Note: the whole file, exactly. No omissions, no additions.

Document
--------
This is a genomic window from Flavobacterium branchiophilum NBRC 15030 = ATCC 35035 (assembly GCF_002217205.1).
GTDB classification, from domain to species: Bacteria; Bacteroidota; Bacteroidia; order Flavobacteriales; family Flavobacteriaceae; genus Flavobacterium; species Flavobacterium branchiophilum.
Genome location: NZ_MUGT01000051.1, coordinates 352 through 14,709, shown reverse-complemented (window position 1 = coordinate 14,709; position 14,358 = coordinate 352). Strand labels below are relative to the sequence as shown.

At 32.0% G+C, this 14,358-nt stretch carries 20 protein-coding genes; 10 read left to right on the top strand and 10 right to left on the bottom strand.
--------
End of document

This is a genomic window from Flavobacterium branchiophilum NBRC 15030 = ATCC 35035 (assembly GCF_002217205.1).
GTDB classification, from domain to species: Bacteria; Bacteroidota; Bacteroidia; order Flavobacteriales; family Flavobacteriaceae; genus Flavobacterium; species Flavobacterium branchiophilum.
Genome location: NZ_MUGT01000051.1, coordinates 352 through 14,709, shown reverse-complemented (window position 1 = coordinate 14,709; position 14,358 = coordinate 352). Strand labels below are relative to the sequence as shown.

At 32.0% G+C, this 14,358-nt stretch carries 20 protein-coding genes; 10 read left to right on the top strand and 10 right to left on the bottom strand.